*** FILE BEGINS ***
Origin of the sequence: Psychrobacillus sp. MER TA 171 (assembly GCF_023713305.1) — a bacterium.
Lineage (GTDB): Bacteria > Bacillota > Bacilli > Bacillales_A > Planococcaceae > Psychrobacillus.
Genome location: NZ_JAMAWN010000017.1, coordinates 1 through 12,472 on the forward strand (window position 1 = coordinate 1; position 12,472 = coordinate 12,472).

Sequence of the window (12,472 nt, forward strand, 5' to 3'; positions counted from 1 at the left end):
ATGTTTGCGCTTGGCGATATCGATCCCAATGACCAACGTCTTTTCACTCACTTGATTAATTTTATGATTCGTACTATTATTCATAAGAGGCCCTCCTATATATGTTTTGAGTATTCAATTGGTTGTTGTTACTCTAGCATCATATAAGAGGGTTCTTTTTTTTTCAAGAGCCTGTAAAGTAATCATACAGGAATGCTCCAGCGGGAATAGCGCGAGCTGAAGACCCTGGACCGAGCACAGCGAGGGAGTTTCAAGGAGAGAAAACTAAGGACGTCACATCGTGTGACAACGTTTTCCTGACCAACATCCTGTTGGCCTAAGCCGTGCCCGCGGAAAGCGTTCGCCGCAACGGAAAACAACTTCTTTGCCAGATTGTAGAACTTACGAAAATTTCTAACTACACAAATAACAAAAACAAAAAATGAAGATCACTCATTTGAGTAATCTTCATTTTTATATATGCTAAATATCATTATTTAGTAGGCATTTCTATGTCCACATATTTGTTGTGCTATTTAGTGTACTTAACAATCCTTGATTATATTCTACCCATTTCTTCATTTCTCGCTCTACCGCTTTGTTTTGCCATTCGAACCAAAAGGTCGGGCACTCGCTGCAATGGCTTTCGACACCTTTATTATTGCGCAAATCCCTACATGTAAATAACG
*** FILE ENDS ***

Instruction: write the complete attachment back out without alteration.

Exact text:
Origin of the sequence: Psychrobacillus sp. MER TA 171 (assembly GCF_023713305.1) — a bacterium.
Lineage (GTDB): Bacteria > Bacillota > Bacilli > Bacillales_A > Planococcaceae > Psychrobacillus.
Genome location: NZ_JAMAWN010000017.1, coordinates 1 through 12,472 on the forward strand (window position 1 = coordinate 1; position 12,472 = coordinate 12,472).

Sequence of the window (12,472 nt, forward strand, 5' to 3'; positions counted from 1 at the left end):
ATGTTTGCGCTTGGCGATATCGATCCCAATGACCAACGTCTTTTCACTCACTTGATTAATTTTATGATTCGTACTATTATTCATAAGAGGCCCTCCTATATATGTTTTGAGTATTCAATTGGTTGTTGTTACTCTAGCATCATATAAGAGGGTTCTTTTTTTTTCAAGAGCCTGTAAAGTAATCATACAGGAATGCTCCAGCGGGAATAGCGCGAGCTGAAGACCCTGGACCGAGCACAGCGAGGGAGTTTCAAGGAGAGAAAACTAAGGACGTCACATCGTGTGACAACGTTTTCCTGACCAACATCCTGTTGGCCTAAGCCGTGCCCGCGGAAAGCGTTCGCCGCAACGGAAAACAACTTCTTTGCCAGATTGTAGAACTTACGAAAATTTCTAACTACACAAATAACAAAAACAAAAAATGAAGATCACTCATTTGAGTAATCTTCATTTTTATATATGCTAAATATCATTATTTAGTAGGCATTTCTATGTCCACATATTTGTTGTGCTATTTAGTGTACTTAACAATCCTTGATTATATTCTACCCATTTCTTCATTTCTCGCTCTACCGCTTTGTTTTGCCATTCGAACCAAAAGGTCGGGCACTCGCTGCAATGGCTTTCGACACCTTTATTATTGCGCAAATCCCTACATGTAAATAACG